“Christians are a bargaining chip in the political games being played on the Nineveh Plain”

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Chaldean Patriarch Louis Raphael I stated this in a document analysing Iraq’s political situation: “political hunters” are trying to use them “to gain political benefits”
Iraq – The Chaldean Patriarch says Christians are being used as a bargaining chip in the political games being played on the Nineveh Plain
GIANNI VALENTE
VATICAN CITY
If and when the Islamic State’s jihadists will be stripped of their power over Iraqi territories, the provisional political solution that should be considered for majority Christian villages on the Nineveh Plain is some form of “self-administration”. In any case, though, after refugees have been returned to their homes and general conditions of stability have been restored, a free referendum will be held, guaranteeing inhabitants of that area the possibility to choose whom they wish to be governed by: the central government in Baghdad, the autonomous Region of Iraqi Kurdistan or the “proposed Sunni State”. These are the possible future scenarios for the Nineveh Plain, as set out in a document presenting an analysis and reflections on Iraq’s political situation. Chaldean Patriarch Louis Raphael I published the document yesterday, Monday 5 September.

In the text sent to Fides news agency, the leader of the Chaldean Church starts off by referring to the US invasion in 2003, which led to the fall of Saddam Hussein, in order to underline that since then, the foundations of democracy were never properly consolidated, nor were “the right people given the right post based on qualifications and not favouritism”. Since then, Louis Raphael I underlined, the number of Christians in Iraq has fallen sharply. The Patriarch reflects on the future of the region following the defeat of Daesh – a defeat many observers see as a given – and observes the signs of a “prearranged plan to establish Iraq’s political order”. This order does not seem to guarantee Christians and other minorities at least the conditions of security and continued presence.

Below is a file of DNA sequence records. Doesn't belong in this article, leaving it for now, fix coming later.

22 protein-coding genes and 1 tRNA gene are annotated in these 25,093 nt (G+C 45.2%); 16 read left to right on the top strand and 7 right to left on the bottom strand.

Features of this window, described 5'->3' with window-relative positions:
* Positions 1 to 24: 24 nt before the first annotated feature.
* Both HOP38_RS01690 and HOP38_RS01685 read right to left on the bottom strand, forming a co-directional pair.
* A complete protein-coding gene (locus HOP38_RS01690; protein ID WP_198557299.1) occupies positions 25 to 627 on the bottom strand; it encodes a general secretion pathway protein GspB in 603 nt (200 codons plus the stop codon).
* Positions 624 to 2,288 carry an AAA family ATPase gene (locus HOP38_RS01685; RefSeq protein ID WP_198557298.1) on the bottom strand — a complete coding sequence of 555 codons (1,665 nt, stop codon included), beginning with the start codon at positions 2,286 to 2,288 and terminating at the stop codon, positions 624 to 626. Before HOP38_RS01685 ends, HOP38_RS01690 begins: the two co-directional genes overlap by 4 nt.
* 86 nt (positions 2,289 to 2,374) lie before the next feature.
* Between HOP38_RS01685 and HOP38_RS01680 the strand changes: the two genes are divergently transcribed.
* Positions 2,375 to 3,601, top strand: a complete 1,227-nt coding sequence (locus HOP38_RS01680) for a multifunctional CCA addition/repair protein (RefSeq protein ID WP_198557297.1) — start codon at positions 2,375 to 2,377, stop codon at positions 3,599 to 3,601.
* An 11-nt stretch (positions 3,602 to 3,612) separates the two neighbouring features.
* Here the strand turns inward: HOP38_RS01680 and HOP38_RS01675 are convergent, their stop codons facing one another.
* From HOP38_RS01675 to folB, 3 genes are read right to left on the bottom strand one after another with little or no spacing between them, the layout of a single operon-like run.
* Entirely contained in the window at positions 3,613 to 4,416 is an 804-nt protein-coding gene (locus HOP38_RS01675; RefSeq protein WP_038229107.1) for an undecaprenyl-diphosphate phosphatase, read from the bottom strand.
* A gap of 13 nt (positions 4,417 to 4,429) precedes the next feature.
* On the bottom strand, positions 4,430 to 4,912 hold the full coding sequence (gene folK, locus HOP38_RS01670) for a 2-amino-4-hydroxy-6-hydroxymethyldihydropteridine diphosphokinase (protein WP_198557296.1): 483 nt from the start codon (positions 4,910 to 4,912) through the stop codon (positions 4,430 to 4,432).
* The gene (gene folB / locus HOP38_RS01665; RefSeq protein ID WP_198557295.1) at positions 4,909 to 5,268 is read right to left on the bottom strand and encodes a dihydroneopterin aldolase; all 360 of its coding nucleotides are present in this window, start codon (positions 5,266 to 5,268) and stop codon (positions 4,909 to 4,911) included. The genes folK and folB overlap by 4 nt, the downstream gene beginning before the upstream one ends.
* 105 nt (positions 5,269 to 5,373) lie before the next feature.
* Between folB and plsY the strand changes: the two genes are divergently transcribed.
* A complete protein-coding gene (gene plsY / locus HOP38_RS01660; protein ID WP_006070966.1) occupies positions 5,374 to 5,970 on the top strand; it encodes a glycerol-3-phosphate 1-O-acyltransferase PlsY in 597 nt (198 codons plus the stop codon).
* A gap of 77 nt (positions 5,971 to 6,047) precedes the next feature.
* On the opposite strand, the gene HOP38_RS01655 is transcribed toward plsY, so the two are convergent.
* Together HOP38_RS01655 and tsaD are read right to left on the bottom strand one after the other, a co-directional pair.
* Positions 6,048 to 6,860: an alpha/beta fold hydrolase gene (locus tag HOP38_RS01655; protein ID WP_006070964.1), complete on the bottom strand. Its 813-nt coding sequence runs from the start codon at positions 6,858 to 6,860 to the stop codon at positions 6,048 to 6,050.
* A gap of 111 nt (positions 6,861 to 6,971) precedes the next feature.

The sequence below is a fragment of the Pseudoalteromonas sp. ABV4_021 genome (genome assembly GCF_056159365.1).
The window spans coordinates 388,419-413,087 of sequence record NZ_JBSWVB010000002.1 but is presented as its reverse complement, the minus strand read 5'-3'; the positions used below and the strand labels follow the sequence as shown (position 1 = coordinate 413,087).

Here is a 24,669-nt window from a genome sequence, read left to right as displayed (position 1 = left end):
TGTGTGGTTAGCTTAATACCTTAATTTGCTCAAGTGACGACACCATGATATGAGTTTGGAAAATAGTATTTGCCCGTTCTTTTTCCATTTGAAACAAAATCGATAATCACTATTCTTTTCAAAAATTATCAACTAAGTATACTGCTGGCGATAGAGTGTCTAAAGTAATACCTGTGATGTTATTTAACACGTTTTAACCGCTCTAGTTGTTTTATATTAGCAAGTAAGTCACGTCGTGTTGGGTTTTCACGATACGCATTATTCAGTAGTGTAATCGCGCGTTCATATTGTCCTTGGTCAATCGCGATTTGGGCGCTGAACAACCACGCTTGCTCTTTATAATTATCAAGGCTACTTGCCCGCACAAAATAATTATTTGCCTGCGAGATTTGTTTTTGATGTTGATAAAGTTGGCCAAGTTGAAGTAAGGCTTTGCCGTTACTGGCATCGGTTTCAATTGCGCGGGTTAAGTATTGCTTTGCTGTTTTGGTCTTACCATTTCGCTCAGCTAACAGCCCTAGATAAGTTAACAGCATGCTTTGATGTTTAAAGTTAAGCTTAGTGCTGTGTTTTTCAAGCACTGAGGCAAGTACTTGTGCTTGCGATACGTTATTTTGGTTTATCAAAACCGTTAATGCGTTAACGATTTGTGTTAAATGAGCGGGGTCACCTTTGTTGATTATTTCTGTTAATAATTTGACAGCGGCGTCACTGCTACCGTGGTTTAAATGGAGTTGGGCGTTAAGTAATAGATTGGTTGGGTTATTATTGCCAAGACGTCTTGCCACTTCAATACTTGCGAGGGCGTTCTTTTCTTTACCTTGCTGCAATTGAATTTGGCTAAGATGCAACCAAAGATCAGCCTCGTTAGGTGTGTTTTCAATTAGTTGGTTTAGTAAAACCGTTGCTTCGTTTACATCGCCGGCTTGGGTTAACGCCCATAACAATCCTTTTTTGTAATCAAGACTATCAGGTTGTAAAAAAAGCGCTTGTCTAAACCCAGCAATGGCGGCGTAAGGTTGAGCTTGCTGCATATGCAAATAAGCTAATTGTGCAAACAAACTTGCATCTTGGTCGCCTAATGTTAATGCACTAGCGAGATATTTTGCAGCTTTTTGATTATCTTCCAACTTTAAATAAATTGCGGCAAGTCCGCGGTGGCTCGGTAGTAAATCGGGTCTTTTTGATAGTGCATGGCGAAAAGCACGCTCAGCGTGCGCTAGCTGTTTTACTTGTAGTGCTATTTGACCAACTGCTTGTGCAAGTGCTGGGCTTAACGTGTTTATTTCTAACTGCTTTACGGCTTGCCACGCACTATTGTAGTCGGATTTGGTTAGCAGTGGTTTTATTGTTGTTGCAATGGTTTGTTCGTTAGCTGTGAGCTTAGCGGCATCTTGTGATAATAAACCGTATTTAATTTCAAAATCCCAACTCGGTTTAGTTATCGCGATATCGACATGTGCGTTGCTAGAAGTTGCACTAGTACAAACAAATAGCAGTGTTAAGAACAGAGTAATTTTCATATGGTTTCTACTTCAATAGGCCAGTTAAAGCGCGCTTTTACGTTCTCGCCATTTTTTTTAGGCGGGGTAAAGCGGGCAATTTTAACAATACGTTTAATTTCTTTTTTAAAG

“Maybe – recognizes the Patriarch – one could treasure the widespread sympathy generated from their suffering”, but to do this, one must first “put aside divisions and maintain unity, cohesion and cooperation”. Instead – emphasizes the Primate of the Chaldean Church, with a targeted reference – there are “political hunters” trying to use Christians “to obtain certain” advantages. According to the Patriarch, “Christians are likely to become a token of exchange” for the stability and the future structure of the region.

The Primate of the Chaldean Church stresses that the political process in Iraq was flawed right from the very start, since it was built based on sectarian and partisan “quotas”. The release of Mosul and the Nineveh Plain according to the Patriarch might hold a glimmer of hope for Christians born in those lands.
But it will take time to rebuild trust with other ethnic and religious groups of the region, otherwise “the haemorrhage outflow of migration will continue, even from safe areas”. Also because – says Louis Raphael – “one should bear in mind that a military victory over the ISIS jihadists does not mean solving the problem of the widespread of extremist ideology, which must be dismantled”.

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